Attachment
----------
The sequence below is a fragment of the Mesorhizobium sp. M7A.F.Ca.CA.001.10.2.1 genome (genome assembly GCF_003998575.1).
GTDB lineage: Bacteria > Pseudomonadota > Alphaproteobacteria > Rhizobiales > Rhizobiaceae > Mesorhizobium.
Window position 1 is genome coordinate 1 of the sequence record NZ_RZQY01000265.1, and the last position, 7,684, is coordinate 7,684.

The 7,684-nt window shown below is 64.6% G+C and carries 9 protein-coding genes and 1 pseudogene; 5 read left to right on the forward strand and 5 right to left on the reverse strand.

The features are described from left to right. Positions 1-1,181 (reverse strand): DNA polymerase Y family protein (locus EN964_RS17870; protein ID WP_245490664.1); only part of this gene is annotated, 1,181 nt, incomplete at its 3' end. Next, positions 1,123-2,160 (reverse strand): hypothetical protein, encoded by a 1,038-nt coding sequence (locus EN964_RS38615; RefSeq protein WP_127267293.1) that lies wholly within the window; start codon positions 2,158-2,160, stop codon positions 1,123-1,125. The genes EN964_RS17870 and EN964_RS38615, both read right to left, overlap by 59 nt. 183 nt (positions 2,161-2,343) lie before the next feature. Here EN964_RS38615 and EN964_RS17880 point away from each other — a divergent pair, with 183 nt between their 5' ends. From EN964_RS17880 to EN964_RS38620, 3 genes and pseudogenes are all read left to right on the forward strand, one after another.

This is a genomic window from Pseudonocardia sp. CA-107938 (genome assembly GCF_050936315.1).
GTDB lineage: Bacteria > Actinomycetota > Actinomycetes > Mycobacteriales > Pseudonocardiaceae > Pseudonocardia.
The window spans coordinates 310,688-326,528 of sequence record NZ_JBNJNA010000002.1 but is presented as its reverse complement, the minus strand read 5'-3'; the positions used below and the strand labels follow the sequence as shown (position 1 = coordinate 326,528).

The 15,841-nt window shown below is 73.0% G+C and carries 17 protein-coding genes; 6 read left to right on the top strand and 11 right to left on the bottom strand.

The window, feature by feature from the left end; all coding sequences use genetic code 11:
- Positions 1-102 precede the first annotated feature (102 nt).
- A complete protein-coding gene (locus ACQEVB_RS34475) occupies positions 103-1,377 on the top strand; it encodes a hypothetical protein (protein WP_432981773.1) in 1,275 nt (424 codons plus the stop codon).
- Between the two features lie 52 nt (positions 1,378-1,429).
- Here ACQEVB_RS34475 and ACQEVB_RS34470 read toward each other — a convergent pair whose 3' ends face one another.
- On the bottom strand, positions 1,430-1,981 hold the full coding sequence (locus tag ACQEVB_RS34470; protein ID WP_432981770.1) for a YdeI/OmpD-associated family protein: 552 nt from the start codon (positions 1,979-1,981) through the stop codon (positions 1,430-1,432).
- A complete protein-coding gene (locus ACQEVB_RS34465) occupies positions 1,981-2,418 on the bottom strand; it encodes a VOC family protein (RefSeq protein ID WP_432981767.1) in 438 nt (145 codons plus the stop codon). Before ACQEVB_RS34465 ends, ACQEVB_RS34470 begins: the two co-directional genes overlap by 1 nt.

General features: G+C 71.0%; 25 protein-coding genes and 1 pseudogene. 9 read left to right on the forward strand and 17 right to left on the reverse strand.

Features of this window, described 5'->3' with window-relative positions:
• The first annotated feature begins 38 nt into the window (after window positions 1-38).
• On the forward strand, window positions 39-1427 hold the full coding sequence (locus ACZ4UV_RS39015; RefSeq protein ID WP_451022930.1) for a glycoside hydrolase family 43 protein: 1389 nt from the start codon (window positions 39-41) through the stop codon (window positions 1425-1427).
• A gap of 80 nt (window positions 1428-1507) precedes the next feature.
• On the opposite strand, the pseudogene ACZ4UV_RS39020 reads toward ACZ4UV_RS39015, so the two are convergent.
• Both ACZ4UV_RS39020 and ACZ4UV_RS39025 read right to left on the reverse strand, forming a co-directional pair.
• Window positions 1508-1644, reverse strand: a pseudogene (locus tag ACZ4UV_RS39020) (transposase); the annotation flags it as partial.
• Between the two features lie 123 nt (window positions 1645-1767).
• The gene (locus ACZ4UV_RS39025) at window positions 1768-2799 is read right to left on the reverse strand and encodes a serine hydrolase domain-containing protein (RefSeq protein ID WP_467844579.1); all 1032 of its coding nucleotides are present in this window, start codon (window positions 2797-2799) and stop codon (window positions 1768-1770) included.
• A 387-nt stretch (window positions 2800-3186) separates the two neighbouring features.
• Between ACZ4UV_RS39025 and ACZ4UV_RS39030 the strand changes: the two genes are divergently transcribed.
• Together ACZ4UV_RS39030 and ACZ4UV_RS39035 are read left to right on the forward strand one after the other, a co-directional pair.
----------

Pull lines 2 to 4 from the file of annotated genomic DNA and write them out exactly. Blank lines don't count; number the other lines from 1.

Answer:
GTDB lineage: Bacteria > Pseudomonadota > Alphaproteobacteria > Rhizobiales > Rhizobiaceae > Mesorhizobium.
Window position 1 is genome coordinate 1 of the sequence record NZ_RZQY01000265.1, and the last position, 7,684, is coordinate 7,684.

The 7,684-nt window shown below is 64.6% G+C and carries 9 protein-coding genes and 1 pseudogene; 5 read left to right on the forward strand and 5 right to left on the reverse strand.